This is something the first generation church was especially concerned with. After Jesus’ ascended the Apostles set out from Jerusalem outward to the furthest reaches of the world to start the New Testament church.

Their sole goal was to preach the Gospel of Jesus Christ, plain and simple. They taught what Jesus had taught them. (1 Cor. 2:2)

Their focus was on preserving Jesus’ Gospel as it had been preached to them by God’s Son during his earthly ministry.“The next time you find yourself visiting a new church or applying to a new ministry job, ask them if they follow God’s word as handed down through time.”

For these and the early Christians who followed Jesus, God’s church was relativity pure, even though there were certainly churches and groups that did not follow the Gospel.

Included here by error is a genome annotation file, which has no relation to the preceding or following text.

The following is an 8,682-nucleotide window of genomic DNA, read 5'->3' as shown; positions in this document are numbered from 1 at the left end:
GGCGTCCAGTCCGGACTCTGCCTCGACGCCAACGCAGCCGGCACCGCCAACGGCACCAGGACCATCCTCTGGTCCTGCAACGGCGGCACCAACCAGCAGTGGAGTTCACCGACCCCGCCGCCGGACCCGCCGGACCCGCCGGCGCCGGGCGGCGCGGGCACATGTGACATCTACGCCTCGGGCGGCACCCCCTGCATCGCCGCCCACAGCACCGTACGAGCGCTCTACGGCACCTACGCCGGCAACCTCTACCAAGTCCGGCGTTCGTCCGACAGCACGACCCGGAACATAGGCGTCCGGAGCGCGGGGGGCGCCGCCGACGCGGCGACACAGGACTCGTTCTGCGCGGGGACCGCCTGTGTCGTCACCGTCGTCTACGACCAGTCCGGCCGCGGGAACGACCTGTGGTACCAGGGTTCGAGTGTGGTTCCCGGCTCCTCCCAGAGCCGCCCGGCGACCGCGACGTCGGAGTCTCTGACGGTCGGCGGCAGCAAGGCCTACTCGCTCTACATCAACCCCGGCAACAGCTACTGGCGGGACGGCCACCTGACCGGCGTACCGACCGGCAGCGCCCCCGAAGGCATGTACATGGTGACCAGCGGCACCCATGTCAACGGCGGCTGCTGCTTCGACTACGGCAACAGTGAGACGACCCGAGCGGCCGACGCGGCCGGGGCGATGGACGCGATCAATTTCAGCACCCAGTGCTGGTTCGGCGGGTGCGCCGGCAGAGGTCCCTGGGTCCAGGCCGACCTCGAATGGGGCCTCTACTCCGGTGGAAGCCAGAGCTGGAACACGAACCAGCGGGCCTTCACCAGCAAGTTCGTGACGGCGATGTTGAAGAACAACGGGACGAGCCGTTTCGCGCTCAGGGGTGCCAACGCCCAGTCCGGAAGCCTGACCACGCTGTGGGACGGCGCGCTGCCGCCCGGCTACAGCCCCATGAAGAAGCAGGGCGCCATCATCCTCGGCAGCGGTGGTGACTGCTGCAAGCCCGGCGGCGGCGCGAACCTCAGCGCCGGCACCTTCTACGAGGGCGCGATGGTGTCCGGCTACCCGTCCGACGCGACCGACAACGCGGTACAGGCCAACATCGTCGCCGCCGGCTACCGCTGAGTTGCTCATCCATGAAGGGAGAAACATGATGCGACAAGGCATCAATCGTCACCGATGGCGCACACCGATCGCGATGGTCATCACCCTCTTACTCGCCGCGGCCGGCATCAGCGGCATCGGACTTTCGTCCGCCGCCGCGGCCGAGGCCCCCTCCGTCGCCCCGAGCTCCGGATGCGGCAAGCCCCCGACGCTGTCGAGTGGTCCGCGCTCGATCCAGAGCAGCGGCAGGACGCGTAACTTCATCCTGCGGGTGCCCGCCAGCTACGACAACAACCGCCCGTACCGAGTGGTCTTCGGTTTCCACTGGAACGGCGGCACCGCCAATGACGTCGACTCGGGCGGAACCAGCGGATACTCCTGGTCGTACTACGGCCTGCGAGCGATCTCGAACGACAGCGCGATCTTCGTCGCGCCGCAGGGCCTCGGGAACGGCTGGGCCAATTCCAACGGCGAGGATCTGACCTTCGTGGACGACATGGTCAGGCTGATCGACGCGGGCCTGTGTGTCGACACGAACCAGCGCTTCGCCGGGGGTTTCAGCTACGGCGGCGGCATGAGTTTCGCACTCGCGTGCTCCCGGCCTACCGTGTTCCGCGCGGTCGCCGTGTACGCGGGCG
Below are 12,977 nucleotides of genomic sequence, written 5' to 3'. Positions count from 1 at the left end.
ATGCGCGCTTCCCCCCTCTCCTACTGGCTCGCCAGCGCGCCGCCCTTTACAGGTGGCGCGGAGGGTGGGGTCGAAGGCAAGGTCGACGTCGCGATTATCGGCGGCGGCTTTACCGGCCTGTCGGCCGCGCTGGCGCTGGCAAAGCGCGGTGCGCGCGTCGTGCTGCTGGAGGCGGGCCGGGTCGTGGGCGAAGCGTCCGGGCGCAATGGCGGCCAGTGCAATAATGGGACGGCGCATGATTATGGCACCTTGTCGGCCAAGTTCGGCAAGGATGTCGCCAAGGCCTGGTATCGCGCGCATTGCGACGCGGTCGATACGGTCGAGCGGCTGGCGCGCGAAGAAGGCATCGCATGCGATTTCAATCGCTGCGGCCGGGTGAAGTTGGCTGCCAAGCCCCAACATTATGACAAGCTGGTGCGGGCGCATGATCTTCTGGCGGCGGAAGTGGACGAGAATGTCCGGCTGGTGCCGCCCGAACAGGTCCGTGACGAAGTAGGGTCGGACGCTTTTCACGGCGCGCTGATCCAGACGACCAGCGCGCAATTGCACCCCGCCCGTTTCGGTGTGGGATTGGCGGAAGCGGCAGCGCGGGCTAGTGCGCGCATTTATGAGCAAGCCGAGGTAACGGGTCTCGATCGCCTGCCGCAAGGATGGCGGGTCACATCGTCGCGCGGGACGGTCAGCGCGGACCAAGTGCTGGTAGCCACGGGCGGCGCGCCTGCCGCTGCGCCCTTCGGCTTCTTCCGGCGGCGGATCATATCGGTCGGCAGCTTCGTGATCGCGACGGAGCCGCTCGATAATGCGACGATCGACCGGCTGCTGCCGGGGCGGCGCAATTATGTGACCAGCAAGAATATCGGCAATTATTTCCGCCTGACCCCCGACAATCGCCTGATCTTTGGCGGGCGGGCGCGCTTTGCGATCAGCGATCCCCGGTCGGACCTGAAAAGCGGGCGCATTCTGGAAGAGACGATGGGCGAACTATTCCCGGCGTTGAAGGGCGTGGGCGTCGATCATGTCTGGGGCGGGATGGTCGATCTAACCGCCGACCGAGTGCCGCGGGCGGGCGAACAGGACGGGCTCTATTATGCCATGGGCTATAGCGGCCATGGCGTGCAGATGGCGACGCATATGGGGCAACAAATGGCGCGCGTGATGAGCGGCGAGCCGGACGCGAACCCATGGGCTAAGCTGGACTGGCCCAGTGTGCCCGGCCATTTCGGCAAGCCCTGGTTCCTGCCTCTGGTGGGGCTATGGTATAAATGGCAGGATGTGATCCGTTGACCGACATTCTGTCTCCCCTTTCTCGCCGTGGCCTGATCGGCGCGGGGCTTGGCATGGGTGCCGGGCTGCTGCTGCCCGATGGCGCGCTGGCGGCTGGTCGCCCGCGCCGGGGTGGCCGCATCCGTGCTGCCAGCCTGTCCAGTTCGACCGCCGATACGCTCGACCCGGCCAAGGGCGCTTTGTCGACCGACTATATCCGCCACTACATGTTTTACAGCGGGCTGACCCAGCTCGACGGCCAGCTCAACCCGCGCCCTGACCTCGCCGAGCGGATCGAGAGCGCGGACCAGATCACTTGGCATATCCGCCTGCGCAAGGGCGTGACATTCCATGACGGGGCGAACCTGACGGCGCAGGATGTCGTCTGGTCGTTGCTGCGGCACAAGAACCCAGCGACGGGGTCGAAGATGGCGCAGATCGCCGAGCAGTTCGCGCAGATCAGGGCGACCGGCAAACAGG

The reason so many early churches were sound was because the Apostles taught them and preached to them within the same generation of Jesus. His Gospel and teachings were the center of their message – Jesus began the Christian tradition and the first century church was beginning to pass it down to new generations.

Naturally, as time has progressed, various extra-Biblical teachings have seeped into churches and ministries and undoubtedly into the hearts and minds of many.

Over time, and just like water flowing along rocks, false teachings and texts have eroded the Christian message, leaving some with only non-Gospels and hollow man-made traditions that are void of truth. (Col. 2:8, 2 Thess. 3:6)

The next time you find yourself visiting a new church or applying to a new ministry job, and before you jump into denominational distinctives or deep theology, ask them if they follow God’s word as handed down through time.

If they do – if they feel a responsibility to Christian tradition – then you’ll most likely find answers to your other questions easier to figure out.

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Image Credit

The Frederiksplein, Amsterdam, during the Entry of Queen Wilhelmina, 5 September 1898 by Otto Eerelman, 1898-1900. The Rijksmuseum. SK-A-1849.